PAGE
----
January 12, 2012

Dungeons & Dragons 5th Edition on the Horizon

ENTERTAINMENT - On January 9th Wizards of the Coast, the publishers of Dungeons & Dragons, announced they had begun development of a 5th Edition of the game.

This could be potentially good or bad. If you know anything about Dungeons & Dragons you might know that the 4th Edition of D&D was heavily boycotted by fans upset over excessive rules changes and slow repetitive combat rules.

First published in 1974, the fantasy role-playing game Dungeons & Dragons pits heroic wizards, knights, rogues and priests against zombies, ogres, orcs, dragons and a wide variety of other baddies... using just dice, paper and interactive storytelling.

Each player plays a character (ie. an elf archer or a dwarf barbarian), gives them a name, a description, a list of weapons / equipment / spells they can use and everything is written down on a piece of paper called a Character Sheet.

The players then act a team to overcome obstacles usually laid out on the table using miniatures, maps and then roll dice to determine random results when fighting orcs, climbing cliffs, charming the barmaid, etc. The baddies and Non-Player Characters are all controlled by a storyteller known as the "Dungeon Master" (an honourific title if ever there was one). Because its a game where imagination and roleplaying of the characters are encouraged its a highly enjoyable game and very popular amongst creative types and nerds.

However the problem is the rules which govern gameplay. The publisher Wizards of the Coast keeps changing the rules in an obvious effort to both correct poorly conceived rules which players argue about and also to SELL MORE RULEBOOKS (and make a tonne of money in the process).

When 3rd Edition D&D came out in 2000 they sold a lot of rulebooks and made huge profits. However some of the players were unhappy with some of the rules so in 2003 they came out with version 3.5 to make some of the whiners and "rules lawyers" happy. (And sold even more books, made more profits.) To make it even more interesting they developed the "d20 System" which was then used for other D&D-esque games such as "d20 Modern" and "d20 Star Wars", allowing players to effectively play any kind of game they wanted to.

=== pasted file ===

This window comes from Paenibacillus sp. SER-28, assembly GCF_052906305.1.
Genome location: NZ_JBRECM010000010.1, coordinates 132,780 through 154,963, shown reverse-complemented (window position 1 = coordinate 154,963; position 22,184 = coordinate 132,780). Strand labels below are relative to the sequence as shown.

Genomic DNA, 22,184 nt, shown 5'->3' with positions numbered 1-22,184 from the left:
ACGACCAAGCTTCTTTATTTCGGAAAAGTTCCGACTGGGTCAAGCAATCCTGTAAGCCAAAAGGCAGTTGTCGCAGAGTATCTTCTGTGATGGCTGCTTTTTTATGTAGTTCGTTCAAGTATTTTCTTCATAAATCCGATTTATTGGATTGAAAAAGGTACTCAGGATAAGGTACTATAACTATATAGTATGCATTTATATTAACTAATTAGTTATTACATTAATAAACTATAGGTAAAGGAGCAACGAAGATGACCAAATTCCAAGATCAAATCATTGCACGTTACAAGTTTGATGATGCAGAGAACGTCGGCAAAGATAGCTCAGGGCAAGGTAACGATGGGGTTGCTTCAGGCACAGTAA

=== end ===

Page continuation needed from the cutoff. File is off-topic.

But when 4th Edition came out in 2008 there was a backlash.

Players revolted. Some of them formed boycotts of the new edition. Most decided to stick with 3rd Edition or 3.5. Players did try the new 4th Edition rules, but most of them didn't like the rules, complaining it made combat too slow, made the game system too much like the strategy game 'Warhammer' or the card game 'Magic the Gathering' or even too much like online MMORPGs like 'World of Warcraft'... and these new rules were distracting from the roleplaying and fast combat system players had come to know and love. According to players the new combat system was tossed out and "apparently replaced with a new system created by a game designer who plays too much Warhammer and Magic the Gathering."

Wizards of the Coast, which also publishes the card game 'Magic the Gathering', was apparently attempting to encourage more collectible card gamers and Warhammer players to try D&D. The attempt was flawed because it left D&D players (some of whom have been playing the game since the 1970s) upset that their game was being defiled by a bunch of greedy capitalists.

Some players even went back to playing 1st and 2nd Edition D&D because they enjoyed the retro feel of the game and simplicity of the rules.